Simply Focused


Our local newspaper, The Tennessean, recently ran an interesting interview with David Oreck. He has built an extremely solid business and suggested that two key lessons are essential to building a product or brand (or retail store). Oreck, after detailing his success, first at RCA, then as the entrepreneurial leader of his own company, points to these two things: Find a Niche and Focus on That. Simple but very important concepts.

FIND A NICHE. What does your company do better than anyone else? Where in the marketplace can you succeed despite tremendous competition? What is the niche (customer, product, service) that you can serve better than anybody? Think about it, what makes you stand out? This concept is simply but will guide you to create as simple, yet compelling proposition for your customers. In your own experience when you think of buying a cup of coffee, who first comest to mind? How about buying a book? When you think about shopping on-line, what on-line retailer comes to mind first? Or, if you need a pair of athletic shoes? For me, Starbucks, Barnes & Noble, Amazon and New Balance quickly come to mind. Why? Because in my world as a customer they own the product niche. Now, your answers can be different, the important lesson for business owners and retailers is that somebody “owns” that niche in your mind. If they can with their product or service, why can’t you with yours?

FOCUS ON THAT. So many times were tempted to drift into so many things that don’t help us create the niche in the customer’s mind. We become generalists, we try to please everyone and forget that the niche player usually can charge more and satisfy people they serve. What one thing can you do well, and do you have the discipline to focus on it? Best Buy is cleaning Wal-Mart’s clock by becoming a leader (in the customer’s mind) in electronics. The number one retailer in the world is a generalist and fills a certain niche, but when a great many people think electronics they think Best Buy, first. Many retailers try hard to serve customers and they drift away from what the customer perceives is their most important niche. As they grow into generalists their loyal, regular customers drift away because they suddenly don’t see the focus.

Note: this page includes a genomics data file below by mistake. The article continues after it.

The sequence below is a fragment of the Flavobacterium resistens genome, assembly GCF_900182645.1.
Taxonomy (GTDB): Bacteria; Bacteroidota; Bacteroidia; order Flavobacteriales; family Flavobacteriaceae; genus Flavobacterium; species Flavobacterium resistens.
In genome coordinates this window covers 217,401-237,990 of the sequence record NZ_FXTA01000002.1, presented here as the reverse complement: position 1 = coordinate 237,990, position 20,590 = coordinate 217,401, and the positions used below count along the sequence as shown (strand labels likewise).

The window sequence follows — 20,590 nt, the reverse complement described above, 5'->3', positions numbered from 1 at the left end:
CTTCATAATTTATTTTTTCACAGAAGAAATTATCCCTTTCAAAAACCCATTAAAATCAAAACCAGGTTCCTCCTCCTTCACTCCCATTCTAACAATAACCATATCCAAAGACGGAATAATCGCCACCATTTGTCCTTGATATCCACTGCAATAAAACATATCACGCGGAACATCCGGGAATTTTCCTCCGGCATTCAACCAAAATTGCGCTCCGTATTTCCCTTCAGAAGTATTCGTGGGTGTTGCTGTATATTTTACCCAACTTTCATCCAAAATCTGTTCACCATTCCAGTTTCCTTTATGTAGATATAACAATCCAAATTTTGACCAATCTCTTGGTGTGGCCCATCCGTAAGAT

David Oreck’s advice is simply brilliant. If you find out what you can do best, do it well and stay focused on it.

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